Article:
Break the Box Cut the Schlock Be a Beauty
A three-step approach to unlocking human potential, and the GoodMenders recipe to building better culture.
Many of us have heard of the man box or the boy code. To realize the toxic state of masculinity, we need an awareness of the box. However, if we only acknowledge the existence of the box, we do little to disrupt the negative effects of gender stereotypes and power structures on our society, while continually telling young boys that society makes them bad. As a result, we can unintentionally shame them, put them on the defensive, and make them less likely to learn a different way. So, why don't we break the box and move on already?
Q: Is this another one of those workshops that I'll forget in a week once I get back to living my life?
A: No! It's designed so that it is actionable, memorable, and self-motivating.
Participants will acknowledge harmful stereotypes, identify areas for personal improvement, and realize their ability to have a positive impact each and every day. Communities will develop a shared language that empowers stakeholders to build better culture, and they will foster a strong sense of camaraderie.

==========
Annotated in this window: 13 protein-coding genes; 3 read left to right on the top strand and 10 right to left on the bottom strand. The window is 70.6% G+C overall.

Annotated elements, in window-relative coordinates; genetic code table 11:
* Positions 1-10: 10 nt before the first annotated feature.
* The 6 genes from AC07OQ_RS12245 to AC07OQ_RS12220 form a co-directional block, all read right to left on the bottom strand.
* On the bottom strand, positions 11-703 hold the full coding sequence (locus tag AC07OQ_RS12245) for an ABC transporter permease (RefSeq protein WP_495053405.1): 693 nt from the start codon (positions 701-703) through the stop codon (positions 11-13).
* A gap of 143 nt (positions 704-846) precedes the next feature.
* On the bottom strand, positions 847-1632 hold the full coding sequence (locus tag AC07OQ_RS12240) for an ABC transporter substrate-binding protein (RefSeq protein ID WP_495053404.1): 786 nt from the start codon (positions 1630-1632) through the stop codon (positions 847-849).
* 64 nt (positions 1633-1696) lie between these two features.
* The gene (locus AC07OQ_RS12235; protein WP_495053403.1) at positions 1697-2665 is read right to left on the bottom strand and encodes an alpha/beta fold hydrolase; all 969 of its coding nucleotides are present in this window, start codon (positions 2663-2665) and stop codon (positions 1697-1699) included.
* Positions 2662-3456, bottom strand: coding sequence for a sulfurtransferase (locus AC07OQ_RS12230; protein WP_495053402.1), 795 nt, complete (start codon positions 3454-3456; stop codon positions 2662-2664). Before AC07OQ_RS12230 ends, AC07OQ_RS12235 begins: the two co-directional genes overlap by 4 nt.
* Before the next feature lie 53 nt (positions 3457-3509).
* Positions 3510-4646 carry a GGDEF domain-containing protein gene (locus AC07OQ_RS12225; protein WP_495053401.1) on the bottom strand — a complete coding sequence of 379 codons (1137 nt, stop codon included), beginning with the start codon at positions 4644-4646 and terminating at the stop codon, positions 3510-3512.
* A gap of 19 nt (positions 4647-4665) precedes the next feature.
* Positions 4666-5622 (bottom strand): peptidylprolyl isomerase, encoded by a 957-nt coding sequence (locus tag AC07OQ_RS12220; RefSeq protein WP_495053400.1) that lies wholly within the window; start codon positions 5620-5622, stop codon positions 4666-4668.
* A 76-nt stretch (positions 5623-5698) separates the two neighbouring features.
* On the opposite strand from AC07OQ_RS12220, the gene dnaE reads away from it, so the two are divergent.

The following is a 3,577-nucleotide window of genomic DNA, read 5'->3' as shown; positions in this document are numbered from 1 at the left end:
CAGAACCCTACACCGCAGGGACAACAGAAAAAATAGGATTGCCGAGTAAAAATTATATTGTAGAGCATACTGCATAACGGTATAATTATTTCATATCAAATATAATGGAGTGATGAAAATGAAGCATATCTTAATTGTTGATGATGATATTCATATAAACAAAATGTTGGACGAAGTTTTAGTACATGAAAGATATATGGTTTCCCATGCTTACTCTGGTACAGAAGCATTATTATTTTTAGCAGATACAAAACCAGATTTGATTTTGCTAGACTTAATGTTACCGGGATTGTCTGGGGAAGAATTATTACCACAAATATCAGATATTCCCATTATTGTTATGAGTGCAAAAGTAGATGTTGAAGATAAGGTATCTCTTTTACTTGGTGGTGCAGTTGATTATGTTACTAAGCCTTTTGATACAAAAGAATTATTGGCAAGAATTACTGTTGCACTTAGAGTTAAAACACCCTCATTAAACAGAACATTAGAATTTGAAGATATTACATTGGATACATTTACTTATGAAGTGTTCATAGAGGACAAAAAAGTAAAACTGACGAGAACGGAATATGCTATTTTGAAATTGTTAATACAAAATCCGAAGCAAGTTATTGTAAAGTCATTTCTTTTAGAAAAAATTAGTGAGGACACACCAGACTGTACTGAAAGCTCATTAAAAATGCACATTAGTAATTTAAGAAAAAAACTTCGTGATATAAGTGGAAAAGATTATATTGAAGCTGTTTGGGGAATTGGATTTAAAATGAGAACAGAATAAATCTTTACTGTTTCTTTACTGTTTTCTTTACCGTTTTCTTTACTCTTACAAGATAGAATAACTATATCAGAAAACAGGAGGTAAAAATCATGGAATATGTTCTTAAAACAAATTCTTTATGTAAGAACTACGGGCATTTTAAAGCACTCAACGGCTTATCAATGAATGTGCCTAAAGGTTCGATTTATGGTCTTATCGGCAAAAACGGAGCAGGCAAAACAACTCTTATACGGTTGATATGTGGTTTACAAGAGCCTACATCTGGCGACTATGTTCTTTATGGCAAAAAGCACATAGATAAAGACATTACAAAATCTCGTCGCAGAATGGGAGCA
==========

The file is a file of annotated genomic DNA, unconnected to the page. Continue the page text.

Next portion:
Healthy Masculinity – Gender Equity – Harmful Stereotypes – Social Justice
"If your school is looking for an engaging speaker on the topic of masculinity, look no further. Following the presentation, the conversation continued among our students for the rest of the year, and our community was better for it." – David Irwin, Head of Upper School at Fenn
"What a terrific all school meeting. I definitely walked away with a better understanding of masculinity and how to be a man. I think this lesson is essential for all boys at our age." –– Michael, Middle School Student Participant
"I enjoyed having Nick join our student life class. Our class talked about 'breaking the box' and how we can do better as boys by not being toxic and accepting things that may not be totally masculine. I think his visit to our class really helped us understand how we can improve and grow to be better men." – Ryan, Middle School Student Participant